Wet Harvest Ale
12 oz glass, $3.75, 5.9% ABV
Purchased at Cambridge House Brew Pub, Granby
Listen up! In the now fast-moving world of craft beer, the in thing in the autumn of 2013 is “wet-hopping.” Dry hopping was SO summer of 2013. One day after drinking this (excellent) ale, I had a Relic Brewing wet-hopped one-off. It’s like dry-hopping was never here…
At least this review lets me learn us all a bit about this whole “new” thing. (It’s not new, but using it as a descriptor is. I think.) I’ll turn to some (edited down) beer nerd on some beer nerd bulletin board.
[Note: it’s harvest season right now in late September so it makes sense to see these beers now. So I’m being a bit tongue-in-cheek.)
“Wet hopping is adding fresh hops to the fermentor to impart flavor and aroma to the finished beer. The principles are the same as for dry hopping – the hops are added to secondary (or to primary after fermentation is complete) 3-5 days before racking. The main difference is the hops are fresh, i.e. “wet” – the freshness gives a more vibrant aroma and cleaner flavor.
Introducing spoilage organisms into the beer from fresh hops is unlikely, especially when added after (primary) fermentation is complete. Even so, you may want to put the hops in the freezer overnight to kill any pests, although this makes them slightly less fresh.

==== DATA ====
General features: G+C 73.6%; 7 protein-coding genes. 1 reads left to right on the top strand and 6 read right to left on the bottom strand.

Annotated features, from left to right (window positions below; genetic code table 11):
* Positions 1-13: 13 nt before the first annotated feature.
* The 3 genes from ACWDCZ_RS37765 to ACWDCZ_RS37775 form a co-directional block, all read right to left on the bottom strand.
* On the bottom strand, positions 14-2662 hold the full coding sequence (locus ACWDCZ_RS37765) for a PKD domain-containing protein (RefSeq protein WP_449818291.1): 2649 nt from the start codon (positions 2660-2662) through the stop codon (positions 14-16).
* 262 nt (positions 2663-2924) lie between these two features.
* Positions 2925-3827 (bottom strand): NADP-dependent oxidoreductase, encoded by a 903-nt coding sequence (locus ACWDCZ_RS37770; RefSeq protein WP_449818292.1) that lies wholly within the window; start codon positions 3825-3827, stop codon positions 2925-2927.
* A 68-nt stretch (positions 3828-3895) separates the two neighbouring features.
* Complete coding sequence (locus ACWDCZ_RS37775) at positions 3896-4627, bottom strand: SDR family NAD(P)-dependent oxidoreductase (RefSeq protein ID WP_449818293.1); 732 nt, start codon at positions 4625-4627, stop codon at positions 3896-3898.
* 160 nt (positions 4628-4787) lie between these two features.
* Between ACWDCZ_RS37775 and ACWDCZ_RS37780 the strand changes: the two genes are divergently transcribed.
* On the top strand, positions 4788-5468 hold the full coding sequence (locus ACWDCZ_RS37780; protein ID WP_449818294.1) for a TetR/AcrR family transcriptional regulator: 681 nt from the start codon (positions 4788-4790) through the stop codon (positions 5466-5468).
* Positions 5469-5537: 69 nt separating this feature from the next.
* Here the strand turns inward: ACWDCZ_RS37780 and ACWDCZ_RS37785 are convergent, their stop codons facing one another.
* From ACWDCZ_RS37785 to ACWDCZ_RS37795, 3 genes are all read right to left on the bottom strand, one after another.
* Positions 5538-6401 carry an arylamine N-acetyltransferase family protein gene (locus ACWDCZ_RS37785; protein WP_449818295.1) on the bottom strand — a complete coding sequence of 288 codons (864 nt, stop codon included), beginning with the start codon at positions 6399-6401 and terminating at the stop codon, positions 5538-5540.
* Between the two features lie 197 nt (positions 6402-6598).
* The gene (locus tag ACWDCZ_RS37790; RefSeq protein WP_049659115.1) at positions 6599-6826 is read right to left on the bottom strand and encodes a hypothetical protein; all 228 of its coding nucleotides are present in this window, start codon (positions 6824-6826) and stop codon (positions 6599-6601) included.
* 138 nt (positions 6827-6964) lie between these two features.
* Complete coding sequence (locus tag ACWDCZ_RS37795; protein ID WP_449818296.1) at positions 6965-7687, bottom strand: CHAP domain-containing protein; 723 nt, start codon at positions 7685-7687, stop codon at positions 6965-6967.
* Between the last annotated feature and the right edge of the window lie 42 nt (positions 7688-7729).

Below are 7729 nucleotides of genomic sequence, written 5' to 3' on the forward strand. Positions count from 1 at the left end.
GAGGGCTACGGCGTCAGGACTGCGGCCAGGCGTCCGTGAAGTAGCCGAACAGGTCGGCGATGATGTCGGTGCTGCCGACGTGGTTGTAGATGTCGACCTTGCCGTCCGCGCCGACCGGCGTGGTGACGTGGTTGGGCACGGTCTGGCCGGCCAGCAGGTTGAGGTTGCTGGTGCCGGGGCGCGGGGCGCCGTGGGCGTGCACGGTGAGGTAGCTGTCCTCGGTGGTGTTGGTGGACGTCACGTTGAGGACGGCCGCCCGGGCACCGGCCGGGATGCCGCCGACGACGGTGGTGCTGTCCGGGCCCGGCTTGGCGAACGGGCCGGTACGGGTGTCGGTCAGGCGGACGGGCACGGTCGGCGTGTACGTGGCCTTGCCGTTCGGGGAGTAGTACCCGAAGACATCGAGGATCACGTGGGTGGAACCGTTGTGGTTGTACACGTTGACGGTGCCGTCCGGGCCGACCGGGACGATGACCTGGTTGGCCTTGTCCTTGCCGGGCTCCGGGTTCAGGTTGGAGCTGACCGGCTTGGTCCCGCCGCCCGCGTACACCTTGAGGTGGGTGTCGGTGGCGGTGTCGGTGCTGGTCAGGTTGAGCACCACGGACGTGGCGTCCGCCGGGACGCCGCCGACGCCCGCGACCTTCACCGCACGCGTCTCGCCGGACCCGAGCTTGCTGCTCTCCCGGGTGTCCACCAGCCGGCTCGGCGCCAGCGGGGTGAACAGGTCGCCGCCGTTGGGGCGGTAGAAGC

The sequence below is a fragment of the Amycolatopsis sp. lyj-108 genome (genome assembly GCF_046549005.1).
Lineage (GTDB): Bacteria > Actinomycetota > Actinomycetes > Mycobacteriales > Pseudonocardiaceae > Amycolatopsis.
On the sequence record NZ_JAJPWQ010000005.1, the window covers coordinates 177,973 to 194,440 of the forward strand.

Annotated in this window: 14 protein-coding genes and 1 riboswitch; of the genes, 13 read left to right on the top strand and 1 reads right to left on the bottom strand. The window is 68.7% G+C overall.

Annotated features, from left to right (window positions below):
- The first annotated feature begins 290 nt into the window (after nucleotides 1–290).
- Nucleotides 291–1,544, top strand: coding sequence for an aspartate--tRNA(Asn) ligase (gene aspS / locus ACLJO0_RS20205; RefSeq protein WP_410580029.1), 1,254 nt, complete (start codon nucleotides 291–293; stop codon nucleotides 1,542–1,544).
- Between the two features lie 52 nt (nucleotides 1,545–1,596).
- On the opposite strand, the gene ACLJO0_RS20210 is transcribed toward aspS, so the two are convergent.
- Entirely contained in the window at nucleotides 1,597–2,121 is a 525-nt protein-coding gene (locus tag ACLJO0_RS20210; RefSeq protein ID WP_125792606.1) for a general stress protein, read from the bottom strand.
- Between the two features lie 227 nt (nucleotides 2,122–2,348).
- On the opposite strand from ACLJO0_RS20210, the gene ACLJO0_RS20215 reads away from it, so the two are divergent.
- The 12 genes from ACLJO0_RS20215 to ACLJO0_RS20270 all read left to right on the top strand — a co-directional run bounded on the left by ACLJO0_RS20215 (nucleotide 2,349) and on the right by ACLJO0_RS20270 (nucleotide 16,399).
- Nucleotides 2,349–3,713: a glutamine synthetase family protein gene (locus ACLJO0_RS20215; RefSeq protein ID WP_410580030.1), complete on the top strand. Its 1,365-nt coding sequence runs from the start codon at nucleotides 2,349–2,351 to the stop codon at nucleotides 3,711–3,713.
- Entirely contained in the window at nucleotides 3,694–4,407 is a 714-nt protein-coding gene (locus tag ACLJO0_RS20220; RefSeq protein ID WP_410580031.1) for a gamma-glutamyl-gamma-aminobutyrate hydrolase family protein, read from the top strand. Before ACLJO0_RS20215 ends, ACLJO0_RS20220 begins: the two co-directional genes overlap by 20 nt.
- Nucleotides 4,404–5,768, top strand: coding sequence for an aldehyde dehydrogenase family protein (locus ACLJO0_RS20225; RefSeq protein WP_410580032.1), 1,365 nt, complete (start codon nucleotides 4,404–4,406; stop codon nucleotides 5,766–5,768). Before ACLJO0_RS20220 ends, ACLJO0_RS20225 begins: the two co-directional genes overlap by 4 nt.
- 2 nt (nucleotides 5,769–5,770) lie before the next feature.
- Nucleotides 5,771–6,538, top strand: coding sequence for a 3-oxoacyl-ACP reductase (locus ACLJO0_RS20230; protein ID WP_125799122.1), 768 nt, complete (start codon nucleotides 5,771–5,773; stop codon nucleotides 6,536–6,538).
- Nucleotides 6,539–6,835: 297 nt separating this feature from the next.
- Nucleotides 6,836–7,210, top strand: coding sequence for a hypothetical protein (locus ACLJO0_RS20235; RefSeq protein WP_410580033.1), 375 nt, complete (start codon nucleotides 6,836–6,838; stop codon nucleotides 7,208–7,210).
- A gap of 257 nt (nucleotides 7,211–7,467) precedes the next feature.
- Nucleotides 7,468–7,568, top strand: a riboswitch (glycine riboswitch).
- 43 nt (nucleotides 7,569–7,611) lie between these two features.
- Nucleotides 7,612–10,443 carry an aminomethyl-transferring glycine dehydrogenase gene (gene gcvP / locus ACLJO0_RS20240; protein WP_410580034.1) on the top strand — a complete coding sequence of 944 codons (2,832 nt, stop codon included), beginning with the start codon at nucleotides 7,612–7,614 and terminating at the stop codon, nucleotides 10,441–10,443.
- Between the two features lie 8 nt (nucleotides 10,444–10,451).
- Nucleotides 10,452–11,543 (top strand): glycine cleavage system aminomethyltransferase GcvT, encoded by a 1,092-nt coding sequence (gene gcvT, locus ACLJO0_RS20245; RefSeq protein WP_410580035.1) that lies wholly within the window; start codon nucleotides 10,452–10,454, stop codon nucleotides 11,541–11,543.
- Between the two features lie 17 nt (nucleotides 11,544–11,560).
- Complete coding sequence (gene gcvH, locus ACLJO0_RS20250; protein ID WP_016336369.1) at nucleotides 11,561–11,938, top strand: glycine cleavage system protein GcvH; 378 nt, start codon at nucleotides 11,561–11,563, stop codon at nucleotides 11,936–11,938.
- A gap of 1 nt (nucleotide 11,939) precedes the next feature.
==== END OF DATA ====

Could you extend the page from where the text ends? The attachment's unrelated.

With fresh hops, the most desirable qualities that distinguish them from dry hops are the freshness of the volatile oils. This makes them best suited to flavoring and aroma additions, which also means there is less need to worry about the IBUs, since they contribute relatively little bitterness compared to the bittering additions. When using fresh hops in the kettle, remember that they contain a lot of water, which will be added to your wort. If you want to hit your SG on the mark, you’ll need to compensate for the water added. Assuming wet hops weigh 5 times more than dry, then 4/5s of that weight is water. For example, 2oz of dry hops is 10oz when wet. Since 2oz of the wet hops is hop matter, the remaining 8oz is water.”
Blah blah blah. That’s why I just drink it, folks. I do enough math at work.
Brewed with 30 pounds of fresh centennial hops delivered overnight from the West Coast Hop Harvest with locally sourced malted rye from Valley Malt in South Hadley, MA.
Ok, that’s cool. So this beer fulfilled two buzzy things: Local and Wet-Hopped! CHB is stepping up their game.
And the beer was great. You know I love my piquantly hopped ales, and this one was juicy and piney and just a bit bitter. There was a bit of the resin that is nearly unavoidable with such styles, but it wasn’t off-putting at all.
Seriously, this was one of the best efforts I’ve had out of CHB. After a slow start in 2013, the new brewmaster has really been hitting his stride.
Rating vs. Similar style: A+